February 8th 2020


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Articles from this issue:

COVER STORY Sensible environment policies can counter extremists

NATIONAL AFFAIRS Bushfires: Never let a good crisis go to waste

CANBERRA OBSERVED Submarine build gives us a sinking feeling

RELIGIOUS DISCRIMINATION Bill Mark II a shade better but still faulty

OBITUARY Wilson Gavin: Requiescat in Pace

WORLD AFFAIRS Central banks move to dictate climate policies

FOREIGN AFFAIRS Trump impeachment will end with a whimper

INTERNATIONAL AFFAIRS Australia considers a Magnitsky-type law

SOCIETY The optimist vindicated? Er, no!

LITERATURE AND SOCIETY The poetry of Distributism

ASIAN POLITICS Changing of the guard: Taiwan votes

HUMOUR Legal X-clamation points and that

MUSIC Is there a way to virtue via the sublime?

CINEMA The Authentic Mr Rogers: A Beautiful Day in the Neighborhood

BOOK REVIEW How little, low-tech militias stay under the radar of huge, high-tech armies

BOOK REVIEW First novel dips into depths of medical murder-suspense genre

POETRY

LETTERS

FOREIGN AFFAIRS Coronavirus: China must answer hard questions

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CANBERRA OBSERVED
Submarine build gives us a sinking feeling


by NW Contributor

News Weekly, February 8, 2020

The latest revelations about Australia’s bedevilled new submarine contract highlight judgement calls made by former prime ministers Tony Abbott and Malcolm Turnbull that have enormous repercussions for Australia’s defence for decades to come.

When Tony Abbott was Prime Minister he decided to push for an ambitious and historic plan to build a submarine partnership with Japan, both to assist Japan in its efforts to bolster its military capacity and to ensure regional security.

However, under pressure from South Australians, the then Abbott government widened its tender process to replace Australia’s Collins Class submarine to include French and German contractors.

Subsequently, the Turnbull government awarded the contract to build Australia’s new submarine fleet to the French – a decision that is proving a mistake of monumental proportions.

The Attack Class submarine project – the largest defence acquisition project in Australia’s history – is in deep trouble, with revelations that the program’s viability has been questioned to the extent that it should be ditched entirely and the tender be started over again.

A damning Australian National Audit Office report last month raised a number of questions about the French consortium’s ability to complete the project that is aimed at replacing the Australian Navy’s six ageing Collins Class submarines, which itself was a shockingly poor procurement project and a money pit for the Australian taxpayer.

But problems with the Collins Class submarines pale into insignificance compared with the latest project, which is expected to cost $80 billion but which could cost much more before it is completed – if it ever is.

So bad has the project been that the Naval Shipbuilding Advisory Board has warned Defence top brass that they should consider walking away from the project.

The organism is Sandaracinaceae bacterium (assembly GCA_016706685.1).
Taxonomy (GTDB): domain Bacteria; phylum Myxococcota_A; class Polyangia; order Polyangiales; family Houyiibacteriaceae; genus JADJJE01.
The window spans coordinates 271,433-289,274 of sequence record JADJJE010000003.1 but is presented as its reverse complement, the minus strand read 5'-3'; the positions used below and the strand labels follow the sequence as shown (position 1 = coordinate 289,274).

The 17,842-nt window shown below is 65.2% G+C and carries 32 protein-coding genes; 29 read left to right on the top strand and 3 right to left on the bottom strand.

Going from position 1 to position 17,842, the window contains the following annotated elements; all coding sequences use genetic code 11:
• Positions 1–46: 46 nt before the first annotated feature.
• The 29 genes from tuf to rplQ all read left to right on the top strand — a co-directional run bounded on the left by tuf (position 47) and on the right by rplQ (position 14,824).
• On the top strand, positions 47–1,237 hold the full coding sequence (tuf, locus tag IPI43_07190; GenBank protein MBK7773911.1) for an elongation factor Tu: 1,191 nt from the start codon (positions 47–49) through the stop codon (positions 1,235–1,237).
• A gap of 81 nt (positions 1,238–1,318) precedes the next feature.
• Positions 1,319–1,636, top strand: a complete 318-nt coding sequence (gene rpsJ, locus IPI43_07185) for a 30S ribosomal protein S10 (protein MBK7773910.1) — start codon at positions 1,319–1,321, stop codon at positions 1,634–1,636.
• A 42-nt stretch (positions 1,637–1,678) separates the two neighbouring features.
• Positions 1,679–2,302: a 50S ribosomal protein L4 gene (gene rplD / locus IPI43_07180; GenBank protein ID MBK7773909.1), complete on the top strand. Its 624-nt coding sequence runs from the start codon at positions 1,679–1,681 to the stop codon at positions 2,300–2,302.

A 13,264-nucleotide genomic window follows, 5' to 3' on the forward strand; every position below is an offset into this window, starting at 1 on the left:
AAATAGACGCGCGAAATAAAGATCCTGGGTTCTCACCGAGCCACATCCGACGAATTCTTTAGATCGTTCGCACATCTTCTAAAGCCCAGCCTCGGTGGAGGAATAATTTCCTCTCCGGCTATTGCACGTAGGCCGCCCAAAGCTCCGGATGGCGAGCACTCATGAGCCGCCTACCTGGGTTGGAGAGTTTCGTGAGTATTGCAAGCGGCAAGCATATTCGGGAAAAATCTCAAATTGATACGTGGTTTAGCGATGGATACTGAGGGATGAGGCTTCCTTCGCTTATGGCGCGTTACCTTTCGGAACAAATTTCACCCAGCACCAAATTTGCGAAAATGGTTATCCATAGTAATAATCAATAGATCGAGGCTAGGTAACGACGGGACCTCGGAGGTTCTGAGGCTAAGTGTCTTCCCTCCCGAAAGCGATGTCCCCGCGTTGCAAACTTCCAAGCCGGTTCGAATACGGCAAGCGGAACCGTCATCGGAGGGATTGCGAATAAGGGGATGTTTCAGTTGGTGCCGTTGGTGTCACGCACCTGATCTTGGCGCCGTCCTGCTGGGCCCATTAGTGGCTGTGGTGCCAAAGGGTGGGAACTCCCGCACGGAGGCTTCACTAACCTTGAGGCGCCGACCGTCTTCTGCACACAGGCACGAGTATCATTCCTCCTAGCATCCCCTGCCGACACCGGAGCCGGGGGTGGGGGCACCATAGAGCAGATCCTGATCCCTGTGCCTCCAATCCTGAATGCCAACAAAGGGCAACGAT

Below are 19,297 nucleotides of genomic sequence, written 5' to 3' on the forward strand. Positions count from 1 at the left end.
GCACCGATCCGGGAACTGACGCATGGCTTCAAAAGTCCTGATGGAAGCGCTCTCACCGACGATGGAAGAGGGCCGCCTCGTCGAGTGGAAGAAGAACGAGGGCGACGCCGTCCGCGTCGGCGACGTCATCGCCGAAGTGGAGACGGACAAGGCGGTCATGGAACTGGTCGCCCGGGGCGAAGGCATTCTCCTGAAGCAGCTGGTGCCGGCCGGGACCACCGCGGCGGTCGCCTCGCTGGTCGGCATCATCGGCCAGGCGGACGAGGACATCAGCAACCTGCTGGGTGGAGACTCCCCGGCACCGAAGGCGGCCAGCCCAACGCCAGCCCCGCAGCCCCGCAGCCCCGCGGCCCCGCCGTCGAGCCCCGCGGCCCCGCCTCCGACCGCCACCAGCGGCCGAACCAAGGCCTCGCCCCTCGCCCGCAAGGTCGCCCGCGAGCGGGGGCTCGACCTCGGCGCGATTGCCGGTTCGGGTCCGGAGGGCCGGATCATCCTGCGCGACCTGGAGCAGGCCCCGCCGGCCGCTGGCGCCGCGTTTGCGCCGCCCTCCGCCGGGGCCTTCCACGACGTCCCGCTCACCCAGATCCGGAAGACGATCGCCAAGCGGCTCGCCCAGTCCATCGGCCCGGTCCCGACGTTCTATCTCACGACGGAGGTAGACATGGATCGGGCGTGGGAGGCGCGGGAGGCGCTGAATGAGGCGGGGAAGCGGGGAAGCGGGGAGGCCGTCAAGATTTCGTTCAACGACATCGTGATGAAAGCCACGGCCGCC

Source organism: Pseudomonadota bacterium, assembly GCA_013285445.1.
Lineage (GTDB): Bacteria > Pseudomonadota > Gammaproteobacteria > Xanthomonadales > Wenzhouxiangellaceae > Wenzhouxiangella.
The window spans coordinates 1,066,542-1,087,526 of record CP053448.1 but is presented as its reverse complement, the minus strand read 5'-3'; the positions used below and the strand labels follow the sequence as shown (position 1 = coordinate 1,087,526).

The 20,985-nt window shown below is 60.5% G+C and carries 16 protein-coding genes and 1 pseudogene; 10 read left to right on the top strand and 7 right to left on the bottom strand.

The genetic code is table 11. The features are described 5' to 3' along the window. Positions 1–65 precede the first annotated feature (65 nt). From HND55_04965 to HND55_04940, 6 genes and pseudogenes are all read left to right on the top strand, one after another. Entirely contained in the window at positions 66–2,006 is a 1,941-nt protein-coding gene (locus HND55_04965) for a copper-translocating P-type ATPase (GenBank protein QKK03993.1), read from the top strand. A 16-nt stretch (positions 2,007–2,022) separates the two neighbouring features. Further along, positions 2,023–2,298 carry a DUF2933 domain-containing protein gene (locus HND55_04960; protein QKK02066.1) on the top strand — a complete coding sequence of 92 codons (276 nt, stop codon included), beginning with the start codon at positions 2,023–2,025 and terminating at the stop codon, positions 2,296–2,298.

Mr Turnbull signed off on the contract with French shipbuilder Naval Group, and one wonders how much the decision was influenced by doing the opposite of what his predecessor wanted to do.

Only last year, just after the May federal election, Mr Abbott gave a speech at the Japanese Embassy where he was an honoured guest in which he conceded that the submarine project was a regret from his time as prime minister.

“The world of 1945 is not the world of today. The world of 1989 is not the world of today. The world of 2003 is not the world of today,” Mr Abbott said.

“I regret to say the world today is in some ways a more dangerous and more threatening place for democracies under the rule of law. Now it’s not for me to give advice to the Japanese Government, or indeed any other government.

“But if in the years to come the strength and reach of Japan were to grow, if Japan were to choose to take a bigger role in the security of the region and the wider world, I think that would be good for Australia and the wider world and the rule of law.”

Following the revelations in the ANAO report, The Australian newspaper reported the extent of the ongoing concerns about the handling of the contract.

Opposition defence spokesman Richard Marles said government “mishandling” of the nation’s biggest-ever defence acquisition posed major risks.

“On all three measures of this program — on time of delivery, on the cost of the project, and on the amount of the Australian content — the numbers are all going the wrong way,” he said.

Centre Alliance Senator Rex Patrick, who served in the Navy himself, said the ANAO report was “one of the most concerning reports I have ever seen”.

“The alarm bells are ringing. If the minister is not hearing them, they need to be turned up,” Senator Patrick said. “Defence’s view that they can recover the schedule is naive at best.”

The enmity between Mr Abbott and Mr Turnbull has been a strain and dysfunction on federal politics for many years, but the submarine debacle shows that its effects extend to Australia’s future defence capability in the decades ahead.

In this case, Mr Abbott’s deeply symbolic and geopolitical vision for an Australian-Japanese submarine project may prove to have been the correct one.




























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